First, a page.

The making of categories and differences is central in our fields of inquiry (race, ethnicity, health, medicine). How to account for it and for the resulting inequalities while avoiding reification? How to deal with these elephants in the rooms of our fieldwork, academic writing and public outreach?
The making of categories and the crafting of difference(s) are central practices in medicine, bureaucracy and broader political fields. These classifications produce inclusions as well as exclusions that have profound impacts on people's lives. However, the relationship between classificatory practices and their tangible social, political and material impacts is not always explicitly framed by social actors, nor is it systematically explored by anthropologists.
With this roundtable, we seek to address this tension by focusing on the question how to account for the exclusionary politics of difference without reifying it? How to account for these elephants in the rooms of our fieldwork, our conceptualizations, our academic writing, our public outreach?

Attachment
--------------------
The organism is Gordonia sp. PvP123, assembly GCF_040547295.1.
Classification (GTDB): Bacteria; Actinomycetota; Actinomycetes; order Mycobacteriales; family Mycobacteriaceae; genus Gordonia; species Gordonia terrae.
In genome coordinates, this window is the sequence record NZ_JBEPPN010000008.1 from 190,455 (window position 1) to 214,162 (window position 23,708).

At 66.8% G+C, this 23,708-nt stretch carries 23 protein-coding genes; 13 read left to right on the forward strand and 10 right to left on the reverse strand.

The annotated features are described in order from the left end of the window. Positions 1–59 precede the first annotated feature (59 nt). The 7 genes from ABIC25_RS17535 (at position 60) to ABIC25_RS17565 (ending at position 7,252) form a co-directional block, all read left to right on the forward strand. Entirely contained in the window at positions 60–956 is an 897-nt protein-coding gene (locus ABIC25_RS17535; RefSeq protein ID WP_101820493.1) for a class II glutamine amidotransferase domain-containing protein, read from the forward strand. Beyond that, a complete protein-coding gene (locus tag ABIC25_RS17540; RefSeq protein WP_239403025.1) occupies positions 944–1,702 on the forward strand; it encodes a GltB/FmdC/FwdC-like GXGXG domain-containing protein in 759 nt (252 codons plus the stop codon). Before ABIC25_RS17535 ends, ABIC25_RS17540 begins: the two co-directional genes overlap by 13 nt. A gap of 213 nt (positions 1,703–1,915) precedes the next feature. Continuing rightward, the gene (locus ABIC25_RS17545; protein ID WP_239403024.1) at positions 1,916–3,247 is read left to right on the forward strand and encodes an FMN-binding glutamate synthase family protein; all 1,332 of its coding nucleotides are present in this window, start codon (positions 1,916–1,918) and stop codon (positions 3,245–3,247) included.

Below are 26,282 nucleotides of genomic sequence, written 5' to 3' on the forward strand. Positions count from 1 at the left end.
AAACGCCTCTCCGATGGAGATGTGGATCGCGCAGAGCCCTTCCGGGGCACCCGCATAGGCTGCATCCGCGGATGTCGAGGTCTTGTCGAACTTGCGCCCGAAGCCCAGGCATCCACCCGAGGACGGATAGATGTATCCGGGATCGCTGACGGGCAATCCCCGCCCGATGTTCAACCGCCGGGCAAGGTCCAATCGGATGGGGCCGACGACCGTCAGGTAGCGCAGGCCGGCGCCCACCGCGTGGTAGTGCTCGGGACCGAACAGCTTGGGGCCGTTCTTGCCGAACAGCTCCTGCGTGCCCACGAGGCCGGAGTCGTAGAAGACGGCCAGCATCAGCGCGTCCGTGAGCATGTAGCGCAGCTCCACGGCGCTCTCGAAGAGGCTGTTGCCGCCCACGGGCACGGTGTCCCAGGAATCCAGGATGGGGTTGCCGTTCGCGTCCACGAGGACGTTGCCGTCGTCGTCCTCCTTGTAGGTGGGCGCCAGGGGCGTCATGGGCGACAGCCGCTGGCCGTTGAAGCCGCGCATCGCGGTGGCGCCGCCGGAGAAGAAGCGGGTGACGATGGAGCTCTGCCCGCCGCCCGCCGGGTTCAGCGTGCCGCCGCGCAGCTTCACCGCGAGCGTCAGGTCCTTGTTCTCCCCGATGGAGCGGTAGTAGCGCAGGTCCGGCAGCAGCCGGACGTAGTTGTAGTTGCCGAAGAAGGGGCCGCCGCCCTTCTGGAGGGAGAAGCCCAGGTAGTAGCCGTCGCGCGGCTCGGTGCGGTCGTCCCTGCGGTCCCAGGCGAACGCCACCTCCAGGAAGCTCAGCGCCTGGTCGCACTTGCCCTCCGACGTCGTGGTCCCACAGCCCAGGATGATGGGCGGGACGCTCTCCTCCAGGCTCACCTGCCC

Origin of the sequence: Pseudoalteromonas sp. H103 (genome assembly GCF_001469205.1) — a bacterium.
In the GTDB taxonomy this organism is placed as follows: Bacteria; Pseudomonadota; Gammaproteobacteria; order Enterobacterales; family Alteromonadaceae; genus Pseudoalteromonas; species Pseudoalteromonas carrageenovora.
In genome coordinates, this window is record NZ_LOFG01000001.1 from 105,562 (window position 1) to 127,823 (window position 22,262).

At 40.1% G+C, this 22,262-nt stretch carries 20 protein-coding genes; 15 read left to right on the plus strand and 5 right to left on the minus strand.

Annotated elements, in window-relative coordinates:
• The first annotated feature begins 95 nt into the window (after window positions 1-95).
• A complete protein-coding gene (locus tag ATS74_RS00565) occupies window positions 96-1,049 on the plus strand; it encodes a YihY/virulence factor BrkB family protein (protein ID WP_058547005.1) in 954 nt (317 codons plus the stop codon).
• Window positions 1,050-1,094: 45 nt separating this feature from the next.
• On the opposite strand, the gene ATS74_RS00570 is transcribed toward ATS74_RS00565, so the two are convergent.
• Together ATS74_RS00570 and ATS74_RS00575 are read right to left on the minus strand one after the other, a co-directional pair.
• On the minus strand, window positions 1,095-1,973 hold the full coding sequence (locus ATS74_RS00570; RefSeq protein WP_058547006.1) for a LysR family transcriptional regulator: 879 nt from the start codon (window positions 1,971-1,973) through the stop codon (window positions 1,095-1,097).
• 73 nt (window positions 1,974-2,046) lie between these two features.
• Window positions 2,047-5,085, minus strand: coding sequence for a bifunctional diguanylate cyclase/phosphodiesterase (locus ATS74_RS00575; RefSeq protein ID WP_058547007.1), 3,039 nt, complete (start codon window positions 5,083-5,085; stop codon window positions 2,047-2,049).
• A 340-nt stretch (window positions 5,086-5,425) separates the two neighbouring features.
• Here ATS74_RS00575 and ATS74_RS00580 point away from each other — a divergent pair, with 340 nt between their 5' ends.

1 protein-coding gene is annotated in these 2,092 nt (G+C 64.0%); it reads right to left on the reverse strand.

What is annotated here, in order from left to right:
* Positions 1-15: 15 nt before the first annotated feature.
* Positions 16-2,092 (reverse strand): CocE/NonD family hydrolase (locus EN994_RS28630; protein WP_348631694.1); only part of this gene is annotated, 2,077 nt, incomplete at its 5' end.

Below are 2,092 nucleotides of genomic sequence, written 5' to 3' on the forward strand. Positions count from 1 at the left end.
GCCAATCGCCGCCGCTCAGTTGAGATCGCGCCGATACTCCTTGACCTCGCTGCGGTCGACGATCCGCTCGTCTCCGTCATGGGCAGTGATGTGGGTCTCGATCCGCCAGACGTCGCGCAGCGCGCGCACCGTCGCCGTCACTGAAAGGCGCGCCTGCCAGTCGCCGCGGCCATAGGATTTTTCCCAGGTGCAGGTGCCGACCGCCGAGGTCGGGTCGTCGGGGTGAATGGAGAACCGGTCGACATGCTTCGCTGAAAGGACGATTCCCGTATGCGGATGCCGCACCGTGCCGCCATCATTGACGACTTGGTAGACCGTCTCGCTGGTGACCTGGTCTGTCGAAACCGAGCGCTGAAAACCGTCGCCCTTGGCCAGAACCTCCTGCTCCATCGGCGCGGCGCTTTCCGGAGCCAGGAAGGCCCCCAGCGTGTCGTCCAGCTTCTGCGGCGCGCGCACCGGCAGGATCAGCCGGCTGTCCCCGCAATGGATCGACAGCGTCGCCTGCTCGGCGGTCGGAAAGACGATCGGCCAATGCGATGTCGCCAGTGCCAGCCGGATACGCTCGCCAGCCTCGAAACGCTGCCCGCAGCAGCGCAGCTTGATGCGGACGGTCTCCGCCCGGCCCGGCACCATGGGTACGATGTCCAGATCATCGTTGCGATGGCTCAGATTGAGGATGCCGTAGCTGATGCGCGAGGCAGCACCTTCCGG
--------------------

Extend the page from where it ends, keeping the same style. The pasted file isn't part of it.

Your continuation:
We aim to discuss issues such as the classification of people into migrants, asylum seekers or expatriates; the usage and consequences of racialized categories in biomedical research; explorations of the genome in search of 'evidence' of ethnicity and ancestry; the definition of eligibility for citizenship or treatment; or the application of scales of perilousness to both viruses and people.
As members of two of EASA's networks (ARE and MedAnthNet), we would like to share epistemological, methodological and ethical insights and troubles raised by these distinction processes and their consequences in our respective fields.
For this roundtable, we welcome proposals for short and sharp provocations (10 minutes each), which will launch a broader discussion among the panelists as well as with the audience.
Charlotte Kühlbrandt (King's College London)
Natassia Brenman (London School of Hygiene and Tropical Medicine)
Eileen Moyer (University of Amsterdam)
Andrew McDowell (CNRS)